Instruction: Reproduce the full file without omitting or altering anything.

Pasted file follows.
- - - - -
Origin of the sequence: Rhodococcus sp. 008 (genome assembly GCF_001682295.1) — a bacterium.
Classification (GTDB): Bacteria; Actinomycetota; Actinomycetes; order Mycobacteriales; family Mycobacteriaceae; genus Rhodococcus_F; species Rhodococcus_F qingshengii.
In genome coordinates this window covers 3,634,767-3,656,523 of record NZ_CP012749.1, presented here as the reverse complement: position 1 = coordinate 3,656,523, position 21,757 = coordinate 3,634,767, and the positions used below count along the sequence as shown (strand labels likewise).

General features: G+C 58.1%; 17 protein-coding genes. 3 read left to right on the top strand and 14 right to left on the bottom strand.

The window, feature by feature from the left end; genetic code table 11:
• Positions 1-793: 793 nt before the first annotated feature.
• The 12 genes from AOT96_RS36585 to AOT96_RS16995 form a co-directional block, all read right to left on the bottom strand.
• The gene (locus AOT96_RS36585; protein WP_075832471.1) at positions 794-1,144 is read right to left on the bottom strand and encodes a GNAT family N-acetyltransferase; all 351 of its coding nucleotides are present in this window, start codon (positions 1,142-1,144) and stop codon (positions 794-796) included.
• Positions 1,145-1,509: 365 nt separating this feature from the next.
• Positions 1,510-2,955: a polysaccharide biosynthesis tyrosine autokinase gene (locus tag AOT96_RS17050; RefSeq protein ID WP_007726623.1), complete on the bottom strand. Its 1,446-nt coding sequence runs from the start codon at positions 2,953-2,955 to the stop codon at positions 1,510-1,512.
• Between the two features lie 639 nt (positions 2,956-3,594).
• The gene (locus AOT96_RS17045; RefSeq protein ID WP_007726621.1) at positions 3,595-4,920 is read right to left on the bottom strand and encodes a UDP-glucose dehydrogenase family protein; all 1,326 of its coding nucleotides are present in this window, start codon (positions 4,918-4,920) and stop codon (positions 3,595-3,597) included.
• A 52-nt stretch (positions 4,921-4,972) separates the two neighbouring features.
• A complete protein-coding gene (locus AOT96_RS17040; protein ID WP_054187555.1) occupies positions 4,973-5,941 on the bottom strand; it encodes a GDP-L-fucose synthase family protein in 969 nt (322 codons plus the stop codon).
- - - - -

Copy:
Origin of the sequence: Rhodococcus sp. 008 (genome assembly GCF_001682295.1) — a bacterium.
Classification (GTDB): Bacteria; Actinomycetota; Actinomycetes; order Mycobacteriales; family Mycobacteriaceae; genus Rhodococcus_F; species Rhodococcus_F qingshengii.
In genome coordinates this window covers 3,634,767-3,656,523 of record NZ_CP012749.1, presented here as the reverse complement: position 1 = coordinate 3,656,523, position 21,757 = coordinate 3,634,767, and the positions used below count along the sequence as shown (strand labels likewise).

General features: G+C 58.1%; 17 protein-coding genes. 3 read left to right on the top strand and 14 right to left on the bottom strand.

The window, feature by feature from the left end; genetic code table 11:
• Positions 1-793: 793 nt before the first annotated feature.
• The 12 genes from AOT96_RS36585 to AOT96_RS16995 form a co-directional block, all read right to left on the bottom strand.
• The gene (locus AOT96_RS36585; protein WP_075832471.1) at positions 794-1,144 is read right to left on the bottom strand and encodes a GNAT family N-acetyltransferase; all 351 of its coding nucleotides are present in this window, start codon (positions 1,142-1,144) and stop codon (positions 794-796) included.
• Positions 1,145-1,509: 365 nt separating this feature from the next.
• Positions 1,510-2,955: a polysaccharide biosynthesis tyrosine autokinase gene (locus tag AOT96_RS17050; RefSeq protein ID WP_007726623.1), complete on the bottom strand. Its 1,446-nt coding sequence runs from the start codon at positions 2,953-2,955 to the stop codon at positions 1,510-1,512.
• Between the two features lie 639 nt (positions 2,956-3,594).
• The gene (locus AOT96_RS17045; RefSeq protein ID WP_007726621.1) at positions 3,595-4,920 is read right to left on the bottom strand and encodes a UDP-glucose dehydrogenase family protein; all 1,326 of its coding nucleotides are present in this window, start codon (positions 4,918-4,920) and stop codon (positions 3,595-3,597) included.
• A 52-nt stretch (positions 4,921-4,972) separates the two neighbouring features.
• A complete protein-coding gene (locus AOT96_RS17040; protein ID WP_054187555.1) occupies positions 4,973-5,941 on the bottom strand; it encodes a GDP-L-fucose synthase family protein in 969 nt (322 codons plus the stop codon).